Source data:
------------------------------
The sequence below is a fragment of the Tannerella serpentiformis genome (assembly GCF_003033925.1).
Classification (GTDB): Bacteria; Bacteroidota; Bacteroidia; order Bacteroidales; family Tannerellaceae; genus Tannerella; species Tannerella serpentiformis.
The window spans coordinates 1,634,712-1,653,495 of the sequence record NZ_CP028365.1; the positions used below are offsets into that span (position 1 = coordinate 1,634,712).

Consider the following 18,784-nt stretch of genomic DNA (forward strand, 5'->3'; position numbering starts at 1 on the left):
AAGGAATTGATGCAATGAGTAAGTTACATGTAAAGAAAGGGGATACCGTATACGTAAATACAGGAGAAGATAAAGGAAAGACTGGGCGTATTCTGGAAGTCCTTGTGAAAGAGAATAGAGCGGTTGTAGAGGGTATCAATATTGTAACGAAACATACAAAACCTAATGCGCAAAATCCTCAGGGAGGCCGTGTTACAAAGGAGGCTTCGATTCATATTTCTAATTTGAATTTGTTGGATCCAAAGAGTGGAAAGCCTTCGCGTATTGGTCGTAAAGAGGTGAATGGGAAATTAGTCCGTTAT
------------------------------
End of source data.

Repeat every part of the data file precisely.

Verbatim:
The sequence below is a fragment of the Tannerella serpentiformis genome (assembly GCF_003033925.1).
Classification (GTDB): Bacteria; Bacteroidota; Bacteroidia; order Bacteroidales; family Tannerellaceae; genus Tannerella; species Tannerella serpentiformis.
The window spans coordinates 1,634,712-1,653,495 of the sequence record NZ_CP028365.1; the positions used below are offsets into that span (position 1 = coordinate 1,634,712).

Consider the following 18,784-nt stretch of genomic DNA (forward strand, 5'->3'; position numbering starts at 1 on the left):
AAGGAATTGATGCAATGAGTAAGTTACATGTAAAGAAAGGGGATACCGTATACGTAAATACAGGAGAAGATAAAGGAAAGACTGGGCGTATTCTGGAAGTCCTTGTGAAAGAGAATAGAGCGGTTGTAGAGGGTATCAATATTGTAACGAAACATACAAAACCTAATGCGCAAAATCCTCAGGGAGGCCGTGTTACAAAGGAGGCTTCGATTCATATTTCTAATTTGAATTTGTTGGATCCAAAGAGTGGAAAGCCTTCGCGTATTGGTCGTAAAGAGGTGAATGGGAAATTAGTCCGTTAT